FLYING TOADS – In StitchesWhat’s in a name…well, quite a lot actually and I don’t know where the Celtic influenced Flying Toads acquired theirs but (to me at least) they haven’t done themselves any favours as the title is neither descriptive nor flattering. Having said that, never judge a book by its cover as looks can be deceptive. This Sussex based quartet sparkle with the energy of an early Planxty although possibly lacking in their Irish counterparts finesse and without wishing to sound churlish there’s nothing wrong in the presentation it’s just that in general it’s a little rough around the edges. OK, so maybe there’s nothing to laugh about with “In Stitches” featuring as it does well rounded performances from all concerned including Val Marciandi on vocals and concertina, Brian Hirst (cittern/fiddle & guitar), Keith Whiddon (tenor banjo/bouzouki & backing vocals) and the Uillean pipes/flute/whistle and Northumbrian pipes of Erik Faithfull. Bringing to mind memories of the 70s when bands such as Oisin and the acoustic version of Stockton’s Wing were making a name for themselves The Flying Toads nestle comfortably in the category ‘goodtime Celtic’ and include trusted tune sets such as the traditional “Banish Misfortune/Battering Ram/Geese In The Bog/Boys Of Ballymote” and “Out On The Ocean” performed with ‘balls’ – which is just the way I like it. Likewise, Val’s vocals are clear and concise without the need of fragility as so often seems to be the case with a lot of traditional singers these days. Aided in the recording by ex-Battlefield member Alistair Russell (now based in Sussex himself) this proves a fine representation of the band and I look forward to future releases. www.flyingtoads.co.uk PETE FYFE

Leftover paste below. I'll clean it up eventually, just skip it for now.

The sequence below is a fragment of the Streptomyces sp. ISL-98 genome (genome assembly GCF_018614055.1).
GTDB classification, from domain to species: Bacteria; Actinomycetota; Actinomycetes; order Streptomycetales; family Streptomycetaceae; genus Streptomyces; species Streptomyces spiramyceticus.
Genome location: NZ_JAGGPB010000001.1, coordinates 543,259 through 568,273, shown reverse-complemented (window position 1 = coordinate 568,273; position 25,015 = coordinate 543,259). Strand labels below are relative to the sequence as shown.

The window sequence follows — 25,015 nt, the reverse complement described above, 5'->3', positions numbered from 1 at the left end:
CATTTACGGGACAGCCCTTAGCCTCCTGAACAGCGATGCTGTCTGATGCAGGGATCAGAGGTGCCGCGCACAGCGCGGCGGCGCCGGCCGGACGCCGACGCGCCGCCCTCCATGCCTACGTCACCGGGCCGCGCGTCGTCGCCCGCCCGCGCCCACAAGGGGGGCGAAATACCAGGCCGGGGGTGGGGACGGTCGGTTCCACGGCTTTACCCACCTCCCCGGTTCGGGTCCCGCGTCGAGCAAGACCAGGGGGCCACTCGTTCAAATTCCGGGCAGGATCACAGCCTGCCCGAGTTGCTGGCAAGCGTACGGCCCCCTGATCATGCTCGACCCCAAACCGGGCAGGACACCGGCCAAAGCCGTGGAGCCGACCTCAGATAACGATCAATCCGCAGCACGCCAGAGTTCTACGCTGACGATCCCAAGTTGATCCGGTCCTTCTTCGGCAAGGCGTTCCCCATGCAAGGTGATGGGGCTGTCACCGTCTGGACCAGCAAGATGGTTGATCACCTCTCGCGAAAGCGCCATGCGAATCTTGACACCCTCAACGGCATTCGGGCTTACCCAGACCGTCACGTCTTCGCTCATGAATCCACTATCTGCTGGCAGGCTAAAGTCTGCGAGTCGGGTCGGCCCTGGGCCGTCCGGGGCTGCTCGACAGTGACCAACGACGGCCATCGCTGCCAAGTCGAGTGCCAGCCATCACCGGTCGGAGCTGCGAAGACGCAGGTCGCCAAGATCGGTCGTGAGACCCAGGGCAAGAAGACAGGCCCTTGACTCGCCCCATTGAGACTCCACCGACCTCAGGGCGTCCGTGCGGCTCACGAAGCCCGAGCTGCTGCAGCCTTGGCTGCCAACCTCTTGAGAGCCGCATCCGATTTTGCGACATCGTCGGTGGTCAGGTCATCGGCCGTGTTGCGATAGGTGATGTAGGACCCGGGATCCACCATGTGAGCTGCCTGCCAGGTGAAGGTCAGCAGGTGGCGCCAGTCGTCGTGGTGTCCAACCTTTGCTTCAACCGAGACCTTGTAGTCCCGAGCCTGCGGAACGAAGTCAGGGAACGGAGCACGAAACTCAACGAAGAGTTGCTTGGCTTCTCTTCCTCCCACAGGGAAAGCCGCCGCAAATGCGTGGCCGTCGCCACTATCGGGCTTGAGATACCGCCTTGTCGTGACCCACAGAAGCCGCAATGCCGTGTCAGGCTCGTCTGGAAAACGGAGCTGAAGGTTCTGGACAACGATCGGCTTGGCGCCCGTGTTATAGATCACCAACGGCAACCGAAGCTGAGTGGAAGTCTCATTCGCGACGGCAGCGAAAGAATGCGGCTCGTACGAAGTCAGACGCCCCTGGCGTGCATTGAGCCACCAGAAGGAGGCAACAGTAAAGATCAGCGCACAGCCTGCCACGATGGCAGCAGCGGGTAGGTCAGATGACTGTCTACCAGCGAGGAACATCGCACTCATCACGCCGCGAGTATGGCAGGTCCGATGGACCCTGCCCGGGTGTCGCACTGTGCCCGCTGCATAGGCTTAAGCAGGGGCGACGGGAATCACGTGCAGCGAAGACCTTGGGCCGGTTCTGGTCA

CHRIS DE BURGH – Moonfleet & Other Stories (Ferryman Records Ferry444P)